With a young, talented core and veterans not in decline phases, the Chicago Cubs have the look of a very strong team in 2016, but are they the right MLB pick to win the World Series.
Last season, the Cubs won 97 games and advanced to the NLCS for the first time since 2003, which is admirable because four rookies got significant playing time, their bullpen was inconsistent at times and they didn't have a serviceable fifth starter for much of the year, not to mention that they had won only 73 games in 2014.
This offseason, the Cubs added experienced starting pitcher John Lackey, second baseman Ben Zobrist, a key member of the reigning World Series champion Royals and outfielder Jason Heyward. Chicago also traded Starlin Castro to the Yankees for reliever/spot starter Adam Warren and brought back Trevor Cahill for bullpen depth.
The only significant departure besides Castro was center fielder Dexter Fowler, though Jason Heyward will fill that void.
The current MLB odds reflect how a lot of people think that the Cubs will be an amazing team next year, so let's take a look at why they're right.
The different lineup combinations that Cubs manager Joe Maddon can use on a daily basis are pretty scary. Last season, Chicago had the second-best offense in the National League after the All-Star break and they just added table-setters with high on-base percentages in Zobrist and Heyward, which means that the offense will be more consistent and less dependent on home runs and there's significant room for growth for Kris Bryant, Addison Russell, Jorge Soler and Kyle Schwarber.
The Cubs finished fifth in the National League with 10 defensive runs saved last season. Addison Russell getting a full season at shortstop will help them a lot, Kris Bryant improved greatly at third base as the season progressed and Anthony Rizzo and Ben Zobrist are outstanding at first and second base respectively.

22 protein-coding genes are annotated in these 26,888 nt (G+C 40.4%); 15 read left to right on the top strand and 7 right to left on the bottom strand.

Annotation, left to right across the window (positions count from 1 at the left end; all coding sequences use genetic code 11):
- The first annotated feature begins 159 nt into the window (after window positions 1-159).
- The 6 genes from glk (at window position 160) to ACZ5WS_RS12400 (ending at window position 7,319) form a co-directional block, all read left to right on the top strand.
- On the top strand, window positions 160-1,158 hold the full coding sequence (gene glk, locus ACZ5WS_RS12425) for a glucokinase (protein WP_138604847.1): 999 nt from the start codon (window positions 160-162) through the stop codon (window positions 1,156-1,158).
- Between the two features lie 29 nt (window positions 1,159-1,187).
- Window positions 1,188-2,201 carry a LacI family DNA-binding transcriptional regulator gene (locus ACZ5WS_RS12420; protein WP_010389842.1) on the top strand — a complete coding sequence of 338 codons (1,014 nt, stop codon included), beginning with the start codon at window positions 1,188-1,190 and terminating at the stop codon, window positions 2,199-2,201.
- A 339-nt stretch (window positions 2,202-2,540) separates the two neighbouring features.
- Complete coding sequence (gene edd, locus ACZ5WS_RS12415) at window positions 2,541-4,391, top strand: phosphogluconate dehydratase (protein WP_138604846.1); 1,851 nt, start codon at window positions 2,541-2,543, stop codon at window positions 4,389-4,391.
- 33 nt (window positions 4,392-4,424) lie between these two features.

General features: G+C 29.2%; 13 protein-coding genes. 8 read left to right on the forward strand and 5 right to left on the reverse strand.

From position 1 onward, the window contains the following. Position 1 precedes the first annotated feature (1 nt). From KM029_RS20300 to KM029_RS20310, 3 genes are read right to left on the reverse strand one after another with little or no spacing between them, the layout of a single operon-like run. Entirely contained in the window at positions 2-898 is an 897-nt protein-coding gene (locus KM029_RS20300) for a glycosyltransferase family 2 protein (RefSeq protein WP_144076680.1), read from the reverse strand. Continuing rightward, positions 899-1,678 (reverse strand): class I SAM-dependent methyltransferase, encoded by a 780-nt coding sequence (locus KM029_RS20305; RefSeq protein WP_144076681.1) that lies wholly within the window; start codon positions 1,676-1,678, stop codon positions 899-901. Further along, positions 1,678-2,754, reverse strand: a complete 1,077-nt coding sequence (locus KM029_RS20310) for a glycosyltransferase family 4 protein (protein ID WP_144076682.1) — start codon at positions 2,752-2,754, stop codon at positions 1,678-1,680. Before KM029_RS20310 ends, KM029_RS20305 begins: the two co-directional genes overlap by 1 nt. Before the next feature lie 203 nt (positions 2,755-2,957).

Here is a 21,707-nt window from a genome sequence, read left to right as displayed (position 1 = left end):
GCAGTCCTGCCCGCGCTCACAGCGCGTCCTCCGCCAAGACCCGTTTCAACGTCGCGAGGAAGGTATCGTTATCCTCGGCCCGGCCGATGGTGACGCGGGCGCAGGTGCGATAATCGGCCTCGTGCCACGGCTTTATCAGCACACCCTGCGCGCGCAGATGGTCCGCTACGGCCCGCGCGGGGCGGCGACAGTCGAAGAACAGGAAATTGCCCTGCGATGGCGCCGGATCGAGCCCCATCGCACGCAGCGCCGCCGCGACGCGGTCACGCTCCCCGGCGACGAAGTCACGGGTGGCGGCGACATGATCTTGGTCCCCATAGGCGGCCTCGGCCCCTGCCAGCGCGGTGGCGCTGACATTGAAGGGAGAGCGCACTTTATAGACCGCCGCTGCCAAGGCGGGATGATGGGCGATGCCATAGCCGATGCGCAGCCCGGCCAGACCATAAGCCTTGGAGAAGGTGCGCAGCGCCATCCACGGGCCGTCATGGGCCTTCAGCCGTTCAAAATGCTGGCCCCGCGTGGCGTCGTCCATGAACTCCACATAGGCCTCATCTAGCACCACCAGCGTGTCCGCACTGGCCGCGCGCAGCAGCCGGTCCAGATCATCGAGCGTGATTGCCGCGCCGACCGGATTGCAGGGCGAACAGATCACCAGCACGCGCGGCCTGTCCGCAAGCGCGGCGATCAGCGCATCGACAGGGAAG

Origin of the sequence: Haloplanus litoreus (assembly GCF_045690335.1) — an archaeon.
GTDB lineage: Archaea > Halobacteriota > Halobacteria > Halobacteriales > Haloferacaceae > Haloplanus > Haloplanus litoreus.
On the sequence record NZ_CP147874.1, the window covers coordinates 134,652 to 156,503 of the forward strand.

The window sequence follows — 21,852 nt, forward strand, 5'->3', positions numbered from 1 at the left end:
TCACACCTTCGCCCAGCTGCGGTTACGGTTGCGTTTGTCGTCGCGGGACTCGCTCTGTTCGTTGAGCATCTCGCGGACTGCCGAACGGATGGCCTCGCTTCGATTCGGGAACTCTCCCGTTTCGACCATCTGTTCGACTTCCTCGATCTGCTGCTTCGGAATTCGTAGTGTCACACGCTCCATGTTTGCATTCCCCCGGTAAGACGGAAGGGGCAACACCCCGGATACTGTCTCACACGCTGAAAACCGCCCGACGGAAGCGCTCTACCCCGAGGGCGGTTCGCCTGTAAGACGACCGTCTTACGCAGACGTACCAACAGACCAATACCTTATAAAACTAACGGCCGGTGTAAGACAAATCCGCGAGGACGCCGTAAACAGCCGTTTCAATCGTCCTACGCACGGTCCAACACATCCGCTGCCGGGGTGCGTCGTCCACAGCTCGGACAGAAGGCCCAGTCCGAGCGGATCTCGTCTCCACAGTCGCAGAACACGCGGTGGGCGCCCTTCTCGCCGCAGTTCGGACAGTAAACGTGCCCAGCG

Heyward will likely play center field, Soler has a cannon of an arm at right field and Schwarber is new to left field but defensive replacements can be used late. Miguel Montero on the other hand has done a great job behind the plate. Defense as a whole might not be their strength, but it will be better than most people think.
Deep Starting Rotation
The Cubs ranked third in the National League in starting rotation ERA last season with Jake Arrieta, Jon Lester, Jason Hammel, Kyle Hendricks and several pitchers at the five spot. Chicago just added Lackey to be their No. 3 starter, knocking down Hammel and Hendricks to the fourth and fifth spots.
Don't forget that Hammel had a 2.86 ERA through 17 starts before injuring the triceps in his pitching arm and Hendricks is only 26 years old so he can get better. Also keep in mind that Adam Warren had a 3.66 ERA as a starter for the Yankees last season and that the Cubs might make another move to improve this rotation.
Last season the Cubs built their bullpen out of spare parts and it ended up with the fourth-best bullpen ERA in the NL. Most of them will be back, with Hector Rondon (1.67 ERA, 1.00 WHIP, 30 saves in 33 save opportunities) as the closer, Pedro Strop and Justin Grimm as setup men and a healthy Neil Ramirez (1.44 ERA, 53 K in 43 2/3 innings in 2014) coming back from injury. Travis Wood, Cahill and Warren round out what promises to be a successful unit.
Chicago's bench will include Tommy La Stella, Chris Coghlan and Javier Baez, which is impressive because Coghlan and Baez could start on many teams and La Stella has done his part. Backup catcher David Ross can't hit but he is good defensively and his locker room presence is extremely valuable.
World Series Chances
This roster has holes, but not real glaring ones. Every team will have issues but the Cubs have pieces in place that can make things happen, even if they don't add more players this offseason.